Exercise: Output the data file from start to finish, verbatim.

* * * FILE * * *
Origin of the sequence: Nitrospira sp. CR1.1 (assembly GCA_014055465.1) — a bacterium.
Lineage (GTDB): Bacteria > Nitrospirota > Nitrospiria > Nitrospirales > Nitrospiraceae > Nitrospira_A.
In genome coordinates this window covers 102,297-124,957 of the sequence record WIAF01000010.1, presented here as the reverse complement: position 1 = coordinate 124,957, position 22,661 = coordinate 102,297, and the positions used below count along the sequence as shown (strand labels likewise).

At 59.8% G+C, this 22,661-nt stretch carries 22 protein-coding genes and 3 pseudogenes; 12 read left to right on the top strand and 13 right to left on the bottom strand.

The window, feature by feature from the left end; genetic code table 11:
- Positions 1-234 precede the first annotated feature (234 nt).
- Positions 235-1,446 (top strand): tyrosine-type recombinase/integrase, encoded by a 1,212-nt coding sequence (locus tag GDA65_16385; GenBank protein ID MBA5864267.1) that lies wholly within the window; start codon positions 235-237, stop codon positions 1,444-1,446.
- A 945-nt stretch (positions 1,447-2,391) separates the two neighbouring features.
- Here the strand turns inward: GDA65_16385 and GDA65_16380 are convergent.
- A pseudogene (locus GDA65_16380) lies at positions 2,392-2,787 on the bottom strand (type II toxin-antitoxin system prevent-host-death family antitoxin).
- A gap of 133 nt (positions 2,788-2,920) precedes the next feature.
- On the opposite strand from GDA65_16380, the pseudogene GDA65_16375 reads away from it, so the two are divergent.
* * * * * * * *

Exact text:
Origin of the sequence: Nitrospira sp. CR1.1 (assembly GCA_014055465.1) — a bacterium.
Lineage (GTDB): Bacteria > Nitrospirota > Nitrospiria > Nitrospirales > Nitrospiraceae > Nitrospira_A.
In genome coordinates this window covers 102,297-124,957 of the sequence record WIAF01000010.1, presented here as the reverse complement: position 1 = coordinate 124,957, position 22,661 = coordinate 102,297, and the positions used below count along the sequence as shown (strand labels likewise).

At 59.8% G+C, this 22,661-nt stretch carries 22 protein-coding genes and 3 pseudogenes; 12 read left to right on the top strand and 13 right to left on the bottom strand.

The window, feature by feature from the left end; genetic code table 11:
- Positions 1-234 precede the first annotated feature (234 nt).
- Positions 235-1,446 (top strand): tyrosine-type recombinase/integrase, encoded by a 1,212-nt coding sequence (locus tag GDA65_16385; GenBank protein ID MBA5864267.1) that lies wholly within the window; start codon positions 235-237, stop codon positions 1,444-1,446.
- A 945-nt stretch (positions 1,447-2,391) separates the two neighbouring features.
- Here the strand turns inward: GDA65_16385 and GDA65_16380 are convergent.
- A pseudogene (locus GDA65_16380) lies at positions 2,392-2,787 on the bottom strand (type II toxin-antitoxin system prevent-host-death family antitoxin).
- A gap of 133 nt (positions 2,788-2,920) precedes the next feature.
- On the opposite strand from GDA65_16380, the pseudogene GDA65_16375 reads away from it, so the two are divergent.